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Birth Control

Safety of the Pill

The birth control pill is one of the most intensely researched medications in history. Since its development more than fifty years ago, it has been used by millions of women worldwide.

The early pill formulations raised concerns about blood clots, heart attack, and stroke, spurring exhaustive research on oral contraceptives beginning in the 1960s and ’70s. Since then, new formulations of the Pill with low-dose hormones have been introduced, and today’s pills contain about one-eighth to one-tenth of the estrogen in early pills. Research has concluded that today’s birth control pills are safe for most women, and that healthy, nonsmoking women have little if any greater risk of heart attack or stroke than women who do not use the Pill.

Any woman of any age has a tripling of her risk of blood clots while on the Pill, although this risk is still quite small overall. To put the risk in perspective, the risk of a blood clot during pregnancy is double the risk of getting a blood clot while on the Pill. Women with some cardiovascular conditions or some chronic illnesses and women over age thirty-five who smoke should not take the Pill. In rare cases, women who use birth control pills may develop liver tumors. Some evidence suggests that oral contraceptive use slightly increases the risk of getting cervical cancer or breast cancer among women under thirty-five,9 but these associations are controversial and have not been fully established.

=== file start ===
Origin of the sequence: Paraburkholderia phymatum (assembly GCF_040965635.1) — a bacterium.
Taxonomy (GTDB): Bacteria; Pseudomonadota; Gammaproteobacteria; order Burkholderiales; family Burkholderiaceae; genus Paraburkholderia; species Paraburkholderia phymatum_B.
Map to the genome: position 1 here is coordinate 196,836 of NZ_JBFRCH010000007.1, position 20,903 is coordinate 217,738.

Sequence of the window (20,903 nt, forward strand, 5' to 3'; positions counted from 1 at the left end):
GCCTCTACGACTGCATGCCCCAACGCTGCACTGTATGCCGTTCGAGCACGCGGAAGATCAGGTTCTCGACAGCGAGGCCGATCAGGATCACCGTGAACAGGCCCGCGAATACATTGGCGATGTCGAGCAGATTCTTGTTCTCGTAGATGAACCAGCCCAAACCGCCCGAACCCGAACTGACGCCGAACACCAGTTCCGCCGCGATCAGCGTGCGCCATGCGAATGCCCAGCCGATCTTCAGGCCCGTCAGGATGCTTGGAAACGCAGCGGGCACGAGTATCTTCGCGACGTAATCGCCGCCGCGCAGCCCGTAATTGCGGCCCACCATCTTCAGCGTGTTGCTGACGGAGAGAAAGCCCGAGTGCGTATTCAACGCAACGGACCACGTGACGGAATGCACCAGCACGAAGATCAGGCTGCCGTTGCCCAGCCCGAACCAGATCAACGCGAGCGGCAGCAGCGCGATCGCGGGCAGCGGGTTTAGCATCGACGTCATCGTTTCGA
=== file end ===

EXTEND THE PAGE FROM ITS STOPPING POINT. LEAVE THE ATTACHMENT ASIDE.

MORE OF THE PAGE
Long-term use of the Pill provides significant noncontraceptive health benefits. Long-term use protects against ovarian and endometrial (uterine) cancers, and research suggests that these protective effects may last up to fifteen years or more after stopping the Pill. Women who take the Pill have lighter, shorter periods (thus reducing the risk of anemia), are less likely to develop ovarian cysts, and have a decreased incidence of pelvic inflammatory disease (PID).

Though the information listed above is based on research on the Pill only, it is reasonable to infer that the same cautions and side effects apply to all methods that contain both estrogen and progestin, such as the patch and the ring.


9. Food and Drug Administration, Center for Drug Evaluation and Research, “Guidance for Industry: Labeling for Combined Oral Contraceptives,” March 2004, www.fda.gov/downloads/Drugs/GuidanceComplianceRegulatoryInformation/Guidances/ucm075075.pdf.

Excerpted from the 2011 edition of Our Bodies, Ourselves. © 2011, Boston Women's Health Book Collective.


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